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Carol Fuhler, College of Education, (515) 294-3328
Cathy Curtis, College of Education, (515) 294-8175
Kevin Brown, News Service, (515) 294-8986


AMES, Iowa -- Carol Fuhler, associate professor of curriculum and instruction in Iowa State University's College of Education, is a chapter author in a book that has earned the highest honor for educational books.

"Young Adult Literature in the Classroom: Reading It, Teaching It, Loving It," received the Golden Lamp Award for Books from the Association of Educational Publishers, a New Jersey-based professional association of educational publishers.

More than 50 books vied for the honor. Judges rated each book's writing quality, design, content, and effectiveness in meeting its goals and objectives.

The book also received the Distinguished Achievement Award for Excellence in Educational Publishing in the nonfiction adult book category.

The book is a reference guide for school or home that examines young adult literature and how to use it to teach across cultures, genres, disciplines and grade levels.

Fuhler's chapter, "Picture Books for Older Readers: Passports for Teaching and Learning Across the Curriculum," is about the relevancy and freshness of picture books for middle school students.

"Teachers can enhance the love of reading in students of all abilities by providing access to picture books," says Fuhler. "Think about the fact that these books are motivating. You can't help but get the attention of middle school students when you walk into class carrying an armload of picture books. Once you move beyond the disbelief, you soon have readers hooked on text that is manageable for many reading abilities. Then, the artwork catches others as it ranges from amusing to stunning. Finally, the variety of topics teases the curious. Text moves beyond fuzzy little bunnies to slices of life during the Holocaust, a glimpse into the chaos surrounding September 11th, brief biographical snippets of historical figures, heroes from different cultures and popular athletes, or clever retelling of folktales.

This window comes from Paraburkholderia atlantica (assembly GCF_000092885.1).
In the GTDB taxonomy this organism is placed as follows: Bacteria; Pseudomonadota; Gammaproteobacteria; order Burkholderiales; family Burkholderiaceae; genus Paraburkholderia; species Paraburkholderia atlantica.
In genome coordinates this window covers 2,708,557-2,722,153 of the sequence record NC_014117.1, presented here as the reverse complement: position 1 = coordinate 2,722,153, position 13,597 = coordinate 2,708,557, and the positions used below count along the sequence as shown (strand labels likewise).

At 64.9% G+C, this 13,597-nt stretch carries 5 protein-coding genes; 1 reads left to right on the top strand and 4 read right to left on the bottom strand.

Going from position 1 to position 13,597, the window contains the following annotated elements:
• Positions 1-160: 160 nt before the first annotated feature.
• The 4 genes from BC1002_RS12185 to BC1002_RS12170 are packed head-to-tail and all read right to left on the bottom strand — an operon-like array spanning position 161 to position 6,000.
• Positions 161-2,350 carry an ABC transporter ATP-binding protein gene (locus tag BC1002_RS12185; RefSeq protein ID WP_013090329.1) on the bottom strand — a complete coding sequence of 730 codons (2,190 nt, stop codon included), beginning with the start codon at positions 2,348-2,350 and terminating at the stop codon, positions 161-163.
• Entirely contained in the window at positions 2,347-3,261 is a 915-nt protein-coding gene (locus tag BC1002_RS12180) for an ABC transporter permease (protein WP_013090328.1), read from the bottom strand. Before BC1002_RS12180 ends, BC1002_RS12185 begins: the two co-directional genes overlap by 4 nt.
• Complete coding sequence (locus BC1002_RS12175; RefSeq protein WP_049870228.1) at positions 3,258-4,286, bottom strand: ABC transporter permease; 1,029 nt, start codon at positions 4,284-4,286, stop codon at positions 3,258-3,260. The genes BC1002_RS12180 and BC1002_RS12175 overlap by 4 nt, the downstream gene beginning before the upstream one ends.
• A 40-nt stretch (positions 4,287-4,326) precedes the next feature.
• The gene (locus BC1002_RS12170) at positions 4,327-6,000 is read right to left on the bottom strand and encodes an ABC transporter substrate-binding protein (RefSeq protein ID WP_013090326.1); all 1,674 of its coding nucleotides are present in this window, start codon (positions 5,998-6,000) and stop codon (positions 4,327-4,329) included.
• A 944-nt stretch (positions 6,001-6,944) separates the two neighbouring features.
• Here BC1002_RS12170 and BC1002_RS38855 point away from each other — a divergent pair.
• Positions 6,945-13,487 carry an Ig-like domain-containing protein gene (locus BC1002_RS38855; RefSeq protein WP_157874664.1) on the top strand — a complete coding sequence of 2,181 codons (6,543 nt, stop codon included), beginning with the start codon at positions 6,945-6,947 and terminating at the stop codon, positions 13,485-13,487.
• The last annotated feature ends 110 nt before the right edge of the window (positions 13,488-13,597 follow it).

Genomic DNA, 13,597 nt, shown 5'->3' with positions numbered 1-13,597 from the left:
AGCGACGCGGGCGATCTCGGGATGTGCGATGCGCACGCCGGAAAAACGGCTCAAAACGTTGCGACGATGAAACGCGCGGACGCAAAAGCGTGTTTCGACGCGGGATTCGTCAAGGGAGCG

"These books are meant to be read and then read again," she said. "Students can use them in a number of ways -- such as a review of how various literary elements (setting, characterization, plot, etc.) work together -- to study different writing techniques and to note how authors work with words."

Fuhler's research interests include literacy education, best practices in teacher education, using response journals in teacher education and strategies for teaching reading to children. She has been at Iowa State since 1999.


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